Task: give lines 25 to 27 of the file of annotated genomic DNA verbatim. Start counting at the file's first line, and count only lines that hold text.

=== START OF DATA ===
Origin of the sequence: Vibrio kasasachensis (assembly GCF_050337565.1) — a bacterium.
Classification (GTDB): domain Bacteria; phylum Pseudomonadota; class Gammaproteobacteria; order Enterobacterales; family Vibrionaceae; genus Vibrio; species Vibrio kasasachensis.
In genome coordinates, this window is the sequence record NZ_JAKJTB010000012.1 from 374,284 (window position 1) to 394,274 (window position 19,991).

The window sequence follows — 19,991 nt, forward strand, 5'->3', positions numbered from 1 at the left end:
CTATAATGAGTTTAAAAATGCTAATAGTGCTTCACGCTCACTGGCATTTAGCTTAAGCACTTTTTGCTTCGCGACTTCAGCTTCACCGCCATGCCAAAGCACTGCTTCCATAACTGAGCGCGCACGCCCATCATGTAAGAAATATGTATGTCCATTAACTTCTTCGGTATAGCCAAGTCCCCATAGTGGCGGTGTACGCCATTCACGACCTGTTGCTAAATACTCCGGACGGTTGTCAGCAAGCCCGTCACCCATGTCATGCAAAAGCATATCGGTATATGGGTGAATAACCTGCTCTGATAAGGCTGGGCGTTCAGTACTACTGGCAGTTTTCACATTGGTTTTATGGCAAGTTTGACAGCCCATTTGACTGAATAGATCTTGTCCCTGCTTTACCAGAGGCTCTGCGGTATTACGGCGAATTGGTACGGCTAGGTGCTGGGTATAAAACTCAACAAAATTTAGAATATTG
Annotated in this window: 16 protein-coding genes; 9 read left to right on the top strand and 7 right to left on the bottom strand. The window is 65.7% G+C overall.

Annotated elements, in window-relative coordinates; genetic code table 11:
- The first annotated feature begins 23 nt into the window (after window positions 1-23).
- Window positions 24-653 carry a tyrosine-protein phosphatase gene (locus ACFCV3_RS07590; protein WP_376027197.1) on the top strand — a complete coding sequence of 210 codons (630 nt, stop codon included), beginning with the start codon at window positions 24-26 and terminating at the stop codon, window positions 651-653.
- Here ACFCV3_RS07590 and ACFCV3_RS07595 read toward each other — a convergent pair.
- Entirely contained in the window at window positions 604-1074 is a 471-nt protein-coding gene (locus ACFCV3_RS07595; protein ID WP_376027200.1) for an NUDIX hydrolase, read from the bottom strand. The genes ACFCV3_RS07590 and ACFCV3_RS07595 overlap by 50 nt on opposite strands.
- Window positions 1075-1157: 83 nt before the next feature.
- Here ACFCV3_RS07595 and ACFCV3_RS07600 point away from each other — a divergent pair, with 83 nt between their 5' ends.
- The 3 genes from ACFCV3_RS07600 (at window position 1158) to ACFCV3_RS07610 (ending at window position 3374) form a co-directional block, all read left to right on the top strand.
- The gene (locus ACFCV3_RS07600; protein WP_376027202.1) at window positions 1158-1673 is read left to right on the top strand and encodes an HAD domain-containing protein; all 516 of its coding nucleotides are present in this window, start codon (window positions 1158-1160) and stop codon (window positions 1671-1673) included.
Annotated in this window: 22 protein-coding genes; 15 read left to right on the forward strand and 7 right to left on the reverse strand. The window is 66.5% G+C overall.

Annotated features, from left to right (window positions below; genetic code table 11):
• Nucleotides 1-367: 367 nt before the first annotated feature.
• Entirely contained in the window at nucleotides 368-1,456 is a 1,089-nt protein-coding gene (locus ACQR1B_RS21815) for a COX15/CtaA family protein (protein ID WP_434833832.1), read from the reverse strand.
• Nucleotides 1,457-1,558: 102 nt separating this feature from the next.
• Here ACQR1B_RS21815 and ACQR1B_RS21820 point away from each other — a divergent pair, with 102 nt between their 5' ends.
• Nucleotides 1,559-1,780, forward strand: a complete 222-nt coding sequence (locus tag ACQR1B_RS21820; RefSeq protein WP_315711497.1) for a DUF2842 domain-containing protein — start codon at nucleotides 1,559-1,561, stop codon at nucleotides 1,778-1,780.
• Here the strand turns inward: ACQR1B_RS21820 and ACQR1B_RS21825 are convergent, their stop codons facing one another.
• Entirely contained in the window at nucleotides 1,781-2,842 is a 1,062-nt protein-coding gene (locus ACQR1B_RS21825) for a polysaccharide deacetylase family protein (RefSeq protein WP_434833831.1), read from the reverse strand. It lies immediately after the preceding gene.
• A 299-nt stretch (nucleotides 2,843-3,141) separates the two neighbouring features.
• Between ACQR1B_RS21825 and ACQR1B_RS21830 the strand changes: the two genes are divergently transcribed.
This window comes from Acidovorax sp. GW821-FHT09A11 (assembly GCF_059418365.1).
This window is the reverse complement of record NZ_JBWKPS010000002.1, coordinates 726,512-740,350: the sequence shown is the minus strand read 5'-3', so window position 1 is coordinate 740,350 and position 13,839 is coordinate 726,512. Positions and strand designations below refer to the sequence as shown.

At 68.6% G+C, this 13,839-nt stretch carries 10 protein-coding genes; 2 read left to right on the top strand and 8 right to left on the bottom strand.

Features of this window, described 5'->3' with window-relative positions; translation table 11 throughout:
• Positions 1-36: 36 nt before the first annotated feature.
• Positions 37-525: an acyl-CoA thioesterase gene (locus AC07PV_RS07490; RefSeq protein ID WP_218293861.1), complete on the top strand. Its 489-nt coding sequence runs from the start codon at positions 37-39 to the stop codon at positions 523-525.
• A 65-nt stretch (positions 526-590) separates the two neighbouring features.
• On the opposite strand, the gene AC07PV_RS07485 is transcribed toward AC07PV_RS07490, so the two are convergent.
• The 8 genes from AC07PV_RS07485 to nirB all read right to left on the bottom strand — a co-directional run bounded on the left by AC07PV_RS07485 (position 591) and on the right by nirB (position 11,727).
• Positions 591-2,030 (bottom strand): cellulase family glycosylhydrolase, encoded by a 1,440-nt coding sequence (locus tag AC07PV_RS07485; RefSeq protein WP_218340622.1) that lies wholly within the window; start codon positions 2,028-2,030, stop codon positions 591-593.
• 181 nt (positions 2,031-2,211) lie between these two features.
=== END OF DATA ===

• A 299-nt stretch (nucleotides 2,843-3,141) separates the two neighbouring features.
• Between ACQR1B_RS21825 and ACQR1B_RS21830 the strand changes: the two genes are divergently transcribed.
This window comes from Acidovorax sp. GW821-FHT09A11 (assembly GCF_059418365.1).